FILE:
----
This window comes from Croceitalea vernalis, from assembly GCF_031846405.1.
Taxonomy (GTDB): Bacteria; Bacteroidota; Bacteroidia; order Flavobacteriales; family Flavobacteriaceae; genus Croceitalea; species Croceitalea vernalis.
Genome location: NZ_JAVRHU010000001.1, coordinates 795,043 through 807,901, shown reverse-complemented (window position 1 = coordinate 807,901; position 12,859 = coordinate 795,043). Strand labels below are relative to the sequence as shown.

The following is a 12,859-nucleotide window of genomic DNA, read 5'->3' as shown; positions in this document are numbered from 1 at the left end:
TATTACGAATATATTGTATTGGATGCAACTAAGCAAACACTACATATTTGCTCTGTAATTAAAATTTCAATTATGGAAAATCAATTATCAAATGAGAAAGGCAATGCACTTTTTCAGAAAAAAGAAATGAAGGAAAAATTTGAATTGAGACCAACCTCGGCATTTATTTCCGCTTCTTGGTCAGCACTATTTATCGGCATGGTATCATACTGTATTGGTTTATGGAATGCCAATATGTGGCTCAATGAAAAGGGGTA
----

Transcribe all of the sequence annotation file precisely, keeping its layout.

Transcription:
This window comes from Croceitalea vernalis, from assembly GCF_031846405.1.
Taxonomy (GTDB): Bacteria; Bacteroidota; Bacteroidia; order Flavobacteriales; family Flavobacteriaceae; genus Croceitalea; species Croceitalea vernalis.
Genome location: NZ_JAVRHU010000001.1, coordinates 795,043 through 807,901, shown reverse-complemented (window position 1 = coordinate 807,901; position 12,859 = coordinate 795,043). Strand labels below are relative to the sequence as shown.

The following is a 12,859-nucleotide window of genomic DNA, read 5'->3' as shown; positions in this document are numbered from 1 at the left end:
TATTACGAATATATTGTATTGGATGCAACTAAGCAAACACTACATATTTGCTCTGTAATTAAAATTTCAATTATGGAAAATCAATTATCAAATGAGAAAGGCAATGCACTTTTTCAGAAAAAAGAAATGAAGGAAAAATTTGAATTGAGACCAACCTCGGCATTTATTTCCGCTTCTTGGTCAGCACTATTTATCGGCATGGTATCATACTGTATTGGTTTATGGAATGCCAATATGTGGCTCAATGAAAAGGGGTA